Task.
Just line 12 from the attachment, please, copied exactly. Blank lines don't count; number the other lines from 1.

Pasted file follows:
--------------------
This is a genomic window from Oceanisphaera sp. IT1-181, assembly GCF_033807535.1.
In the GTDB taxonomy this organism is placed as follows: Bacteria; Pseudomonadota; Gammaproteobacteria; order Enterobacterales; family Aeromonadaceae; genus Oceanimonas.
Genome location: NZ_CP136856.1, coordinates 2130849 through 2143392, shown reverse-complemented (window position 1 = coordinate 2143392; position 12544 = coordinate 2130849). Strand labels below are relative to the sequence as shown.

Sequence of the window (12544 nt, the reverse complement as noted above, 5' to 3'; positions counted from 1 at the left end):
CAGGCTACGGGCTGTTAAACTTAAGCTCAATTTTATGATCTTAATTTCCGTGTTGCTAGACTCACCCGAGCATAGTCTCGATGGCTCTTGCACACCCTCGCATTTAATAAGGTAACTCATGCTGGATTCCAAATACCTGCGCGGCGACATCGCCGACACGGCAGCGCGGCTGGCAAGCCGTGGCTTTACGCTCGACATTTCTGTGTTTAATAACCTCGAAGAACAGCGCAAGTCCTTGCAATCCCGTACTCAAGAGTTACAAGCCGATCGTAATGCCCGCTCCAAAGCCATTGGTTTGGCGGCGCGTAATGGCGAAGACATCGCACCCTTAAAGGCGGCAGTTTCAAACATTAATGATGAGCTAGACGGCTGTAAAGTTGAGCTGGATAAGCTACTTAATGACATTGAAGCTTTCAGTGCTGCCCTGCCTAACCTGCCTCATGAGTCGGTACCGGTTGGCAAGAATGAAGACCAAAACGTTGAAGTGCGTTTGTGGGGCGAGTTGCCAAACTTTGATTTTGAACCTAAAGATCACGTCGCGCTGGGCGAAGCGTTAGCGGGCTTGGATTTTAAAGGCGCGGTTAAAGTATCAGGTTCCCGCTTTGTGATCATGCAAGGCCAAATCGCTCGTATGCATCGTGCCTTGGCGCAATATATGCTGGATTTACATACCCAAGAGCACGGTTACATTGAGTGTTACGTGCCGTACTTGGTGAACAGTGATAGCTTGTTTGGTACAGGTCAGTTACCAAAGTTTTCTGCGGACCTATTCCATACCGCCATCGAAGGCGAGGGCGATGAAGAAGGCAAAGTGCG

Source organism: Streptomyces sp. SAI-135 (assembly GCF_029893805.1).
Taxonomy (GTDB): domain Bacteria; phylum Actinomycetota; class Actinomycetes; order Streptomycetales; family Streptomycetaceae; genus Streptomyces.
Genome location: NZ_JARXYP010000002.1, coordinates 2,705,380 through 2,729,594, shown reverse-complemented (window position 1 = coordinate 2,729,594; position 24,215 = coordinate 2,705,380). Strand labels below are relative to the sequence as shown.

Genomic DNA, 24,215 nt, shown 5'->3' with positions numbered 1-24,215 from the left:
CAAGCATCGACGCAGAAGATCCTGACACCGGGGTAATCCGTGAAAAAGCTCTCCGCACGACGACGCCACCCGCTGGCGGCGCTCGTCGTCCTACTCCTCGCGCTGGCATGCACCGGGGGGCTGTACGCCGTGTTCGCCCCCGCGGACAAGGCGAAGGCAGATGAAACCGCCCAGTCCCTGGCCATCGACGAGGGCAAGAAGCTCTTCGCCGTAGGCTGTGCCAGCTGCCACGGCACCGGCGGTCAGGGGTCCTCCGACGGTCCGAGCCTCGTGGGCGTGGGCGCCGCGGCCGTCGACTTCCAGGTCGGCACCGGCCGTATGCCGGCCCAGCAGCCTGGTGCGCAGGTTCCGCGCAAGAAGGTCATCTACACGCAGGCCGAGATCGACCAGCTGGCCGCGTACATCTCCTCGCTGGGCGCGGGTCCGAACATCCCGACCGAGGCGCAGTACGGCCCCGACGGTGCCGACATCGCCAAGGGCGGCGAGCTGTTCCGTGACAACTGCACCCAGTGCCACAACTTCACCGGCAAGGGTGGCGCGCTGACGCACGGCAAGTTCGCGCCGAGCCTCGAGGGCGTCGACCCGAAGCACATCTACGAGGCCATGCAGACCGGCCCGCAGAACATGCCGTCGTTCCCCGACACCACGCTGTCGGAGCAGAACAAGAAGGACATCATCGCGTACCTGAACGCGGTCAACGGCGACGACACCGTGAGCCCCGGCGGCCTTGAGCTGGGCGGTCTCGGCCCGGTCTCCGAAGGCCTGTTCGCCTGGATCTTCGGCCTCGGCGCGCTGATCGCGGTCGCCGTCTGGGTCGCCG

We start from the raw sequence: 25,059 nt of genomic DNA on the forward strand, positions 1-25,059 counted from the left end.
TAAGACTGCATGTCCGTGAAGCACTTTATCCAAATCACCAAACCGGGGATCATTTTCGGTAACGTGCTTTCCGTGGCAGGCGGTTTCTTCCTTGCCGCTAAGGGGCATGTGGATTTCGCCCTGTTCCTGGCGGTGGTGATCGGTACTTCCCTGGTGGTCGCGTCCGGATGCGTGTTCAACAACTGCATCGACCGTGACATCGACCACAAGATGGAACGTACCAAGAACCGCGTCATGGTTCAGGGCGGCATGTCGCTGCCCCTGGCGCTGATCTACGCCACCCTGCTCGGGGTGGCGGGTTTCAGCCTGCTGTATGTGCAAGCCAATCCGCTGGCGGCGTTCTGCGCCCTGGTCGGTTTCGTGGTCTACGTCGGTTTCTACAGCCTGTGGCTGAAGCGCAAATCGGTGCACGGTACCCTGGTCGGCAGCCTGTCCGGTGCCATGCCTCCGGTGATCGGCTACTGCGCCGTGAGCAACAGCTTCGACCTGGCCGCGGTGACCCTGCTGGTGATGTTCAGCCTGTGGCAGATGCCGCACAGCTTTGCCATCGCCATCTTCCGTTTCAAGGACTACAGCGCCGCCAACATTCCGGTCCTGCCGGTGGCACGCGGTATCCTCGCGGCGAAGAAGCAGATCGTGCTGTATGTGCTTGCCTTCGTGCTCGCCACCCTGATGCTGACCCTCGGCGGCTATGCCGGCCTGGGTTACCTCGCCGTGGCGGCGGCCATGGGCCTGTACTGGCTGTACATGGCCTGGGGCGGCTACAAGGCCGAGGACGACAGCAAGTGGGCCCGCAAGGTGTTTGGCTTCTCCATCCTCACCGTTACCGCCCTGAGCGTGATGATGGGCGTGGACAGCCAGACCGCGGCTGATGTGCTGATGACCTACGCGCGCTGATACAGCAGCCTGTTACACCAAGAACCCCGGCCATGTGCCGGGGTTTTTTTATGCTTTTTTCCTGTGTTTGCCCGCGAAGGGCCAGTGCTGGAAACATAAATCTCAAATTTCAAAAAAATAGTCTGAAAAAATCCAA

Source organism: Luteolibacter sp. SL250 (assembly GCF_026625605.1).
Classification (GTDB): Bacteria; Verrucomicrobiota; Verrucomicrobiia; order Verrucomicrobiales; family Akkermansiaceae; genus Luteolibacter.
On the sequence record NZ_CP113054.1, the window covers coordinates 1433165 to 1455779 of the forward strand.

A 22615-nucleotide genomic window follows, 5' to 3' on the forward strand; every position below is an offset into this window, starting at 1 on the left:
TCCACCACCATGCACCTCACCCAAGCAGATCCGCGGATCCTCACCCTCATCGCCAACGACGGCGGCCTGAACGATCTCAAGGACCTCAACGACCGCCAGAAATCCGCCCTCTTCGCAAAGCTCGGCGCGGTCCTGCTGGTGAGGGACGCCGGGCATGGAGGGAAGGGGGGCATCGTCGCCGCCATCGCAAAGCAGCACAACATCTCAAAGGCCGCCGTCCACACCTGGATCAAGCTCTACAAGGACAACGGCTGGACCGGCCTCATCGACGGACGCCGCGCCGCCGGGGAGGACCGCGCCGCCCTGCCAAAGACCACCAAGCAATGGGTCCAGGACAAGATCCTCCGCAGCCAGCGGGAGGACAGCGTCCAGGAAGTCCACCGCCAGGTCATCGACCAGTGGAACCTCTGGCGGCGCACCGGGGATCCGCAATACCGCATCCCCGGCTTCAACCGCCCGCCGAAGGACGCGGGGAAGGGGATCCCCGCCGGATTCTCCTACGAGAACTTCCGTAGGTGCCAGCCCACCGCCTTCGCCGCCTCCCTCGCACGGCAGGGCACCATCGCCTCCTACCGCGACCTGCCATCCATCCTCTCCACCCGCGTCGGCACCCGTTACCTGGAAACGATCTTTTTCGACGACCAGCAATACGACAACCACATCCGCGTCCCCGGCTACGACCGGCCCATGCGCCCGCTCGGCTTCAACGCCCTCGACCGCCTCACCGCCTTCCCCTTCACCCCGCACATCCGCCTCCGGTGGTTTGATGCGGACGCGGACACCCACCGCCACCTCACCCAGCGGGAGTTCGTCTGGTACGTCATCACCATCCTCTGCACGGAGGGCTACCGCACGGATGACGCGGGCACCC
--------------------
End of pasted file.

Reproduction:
TAAGACTGCATGTCCGTGAAGCACTTTATCCAAATCACCAAACCGGGGATCATTTTCGGTAACGTGCTTTCCGTGGCAGGCGGTTTCTTCCTTGCCGCTAAGGGGCATGTGGATTTCGCCCTGTTCCTGGCGGTGGTGATCGGTACTTCCCTGGTGGTCGCGTCCGGATGCGTGTTCAACAACTGCATCGACCGTGACATCGACCACAAGATGGAACGTACCAAGAACCGCGTCATGGTTCAGGGCGGCATGTCGCTGCCCCTGGCGCTGATCTACGCCACCCTGCTCGGGGTGGCGGGTTTCAGCCTGCTGTATGTGCAAGCCAATCCGCTGGCGGCGTTCTGCGCCCTGGTCGGTTTCGTGGTCTACGTCGGTTTCTACAGCCTGTGGCTGAAGCGCAAATCGGTGCACGGTACCCTGGTCGGCAGCCTGTCCGGTGCCATGCCTCCGGTGATCGGCTACTGCGCCGTGAGCAACAGCTTCGACCTGGCCGCGGTGACCCTGCTGGTGATGTTCAGCCTGTGGCAGATGCCGCACAGCTTTGCCATCGCCATCTTCCGTTTCAAGGACTACAGCGCCGCCAACATTCCGGTCCTGCCGGTGGCACGCGGTATCCTCGCGGCGAAGAAGCAGATCGTGCTGTATGTGCTTGCCTTCGTGCTCGCCACCCTGATGCTGACCCTCGGCGGCTATGCCGGCCTGGGTTACCTCGCCGTGGCGGCGGCCATGGGCCTGTACTGGCTGTACATGGCCTGGGGCGGCTACAAGGCCGAGGACGACAGCAAGTGGGCCCGCAAGGTGTTTGGCTTCTCCATCCTCACCGTTACCGCCCTGAGCGTGATGATGGGCGTGGACAGCCAGACCGCGGCTGATGTGCTGATGACCTACGCGCGCTGATACAGCAGCCTGTTACACCAAGAACCCCGGCCATGTGCCGGGGTTTTTTTATGCTTTTTTCCTGTGTTTGCCCGCGAAGGGCCAGTGCTGGAAACATAAATCTCAAATTTCAAAAAAATAGTCTGAAAAAATCCAA